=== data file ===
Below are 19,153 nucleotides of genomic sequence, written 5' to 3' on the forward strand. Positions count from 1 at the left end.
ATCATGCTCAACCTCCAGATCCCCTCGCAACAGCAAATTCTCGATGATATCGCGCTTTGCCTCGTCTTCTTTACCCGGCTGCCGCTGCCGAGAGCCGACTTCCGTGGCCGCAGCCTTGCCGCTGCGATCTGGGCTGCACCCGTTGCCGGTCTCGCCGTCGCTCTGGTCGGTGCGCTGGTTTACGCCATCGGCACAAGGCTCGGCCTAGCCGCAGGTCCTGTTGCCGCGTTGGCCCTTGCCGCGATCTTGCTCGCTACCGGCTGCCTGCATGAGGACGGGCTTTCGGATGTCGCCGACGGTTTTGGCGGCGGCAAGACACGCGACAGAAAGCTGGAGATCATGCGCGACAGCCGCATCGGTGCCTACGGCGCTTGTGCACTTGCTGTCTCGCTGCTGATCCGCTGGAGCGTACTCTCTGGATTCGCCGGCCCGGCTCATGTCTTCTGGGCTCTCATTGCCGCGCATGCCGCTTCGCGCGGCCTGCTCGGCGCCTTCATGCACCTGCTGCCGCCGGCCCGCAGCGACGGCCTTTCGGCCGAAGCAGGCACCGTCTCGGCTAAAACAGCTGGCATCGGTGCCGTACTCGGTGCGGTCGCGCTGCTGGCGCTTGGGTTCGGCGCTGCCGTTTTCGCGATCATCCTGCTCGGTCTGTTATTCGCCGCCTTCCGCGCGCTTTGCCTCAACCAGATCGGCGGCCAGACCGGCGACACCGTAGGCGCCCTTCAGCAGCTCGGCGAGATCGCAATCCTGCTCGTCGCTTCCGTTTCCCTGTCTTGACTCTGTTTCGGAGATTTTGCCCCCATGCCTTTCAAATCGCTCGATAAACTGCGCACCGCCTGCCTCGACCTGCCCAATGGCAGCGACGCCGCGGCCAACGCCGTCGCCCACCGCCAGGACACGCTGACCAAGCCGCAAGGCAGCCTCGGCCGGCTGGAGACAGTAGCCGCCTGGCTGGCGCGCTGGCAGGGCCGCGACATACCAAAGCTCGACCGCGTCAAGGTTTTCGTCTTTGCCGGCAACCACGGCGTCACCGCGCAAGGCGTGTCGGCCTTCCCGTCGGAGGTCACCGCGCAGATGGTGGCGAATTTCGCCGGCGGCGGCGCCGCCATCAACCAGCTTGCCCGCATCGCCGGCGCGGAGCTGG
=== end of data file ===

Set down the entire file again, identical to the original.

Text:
Below are 19,153 nucleotides of genomic sequence, written 5' to 3' on the forward strand. Positions count from 1 at the left end.
ATCATGCTCAACCTCCAGATCCCCTCGCAACAGCAAATTCTCGATGATATCGCGCTTTGCCTCGTCTTCTTTACCCGGCTGCCGCTGCCGAGAGCCGACTTCCGTGGCCGCAGCCTTGCCGCTGCGATCTGGGCTGCACCCGTTGCCGGTCTCGCCGTCGCTCTGGTCGGTGCGCTGGTTTACGCCATCGGCACAAGGCTCGGCCTAGCCGCAGGTCCTGTTGCCGCGTTGGCCCTTGCCGCGATCTTGCTCGCTACCGGCTGCCTGCATGAGGACGGGCTTTCGGATGTCGCCGACGGTTTTGGCGGCGGCAAGACACGCGACAGAAAGCTGGAGATCATGCGCGACAGCCGCATCGGTGCCTACGGCGCTTGTGCACTTGCTGTCTCGCTGCTGATCCGCTGGAGCGTACTCTCTGGATTCGCCGGCCCGGCTCATGTCTTCTGGGCTCTCATTGCCGCGCATGCCGCTTCGCGCGGCCTGCTCGGCGCCTTCATGCACCTGCTGCCGCCGGCCCGCAGCGACGGCCTTTCGGCCGAAGCAGGCACCGTCTCGGCTAAAACAGCTGGCATCGGTGCCGTACTCGGTGCGGTCGCGCTGCTGGCGCTTGGGTTCGGCGCTGCCGTTTTCGCGATCATCCTGCTCGGTCTGTTATTCGCCGCCTTCCGCGCGCTTTGCCTCAACCAGATCGGCGGCCAGACCGGCGACACCGTAGGCGCCCTTCAGCAGCTCGGCGAGATCGCAATCCTGCTCGTCGCTTCCGTTTCCCTGTCTTGACTCTGTTTCGGAGATTTTGCCCCCATGCCTTTCAAATCGCTCGATAAACTGCGCACCGCCTGCCTCGACCTGCCCAATGGCAGCGACGCCGCGGCCAACGCCGTCGCCCACCGCCAGGACACGCTGACCAAGCCGCAAGGCAGCCTCGGCCGGCTGGAGACAGTAGCCGCCTGGCTGGCGCGCTGGCAGGGCCGCGACATACCAAAGCTCGACCGCGTCAAGGTTTTCGTCTTTGCCGGCAACCACGGCGTCACCGCGCAAGGCGTGTCGGCCTTCCCGTCGGAGGTCACCGCGCAGATGGTGGCGAATTTCGCCGGCGGCGGCGCCGCCATCAACCAGCTTGCCCGCATCGCCGGCGCGGAGCTGG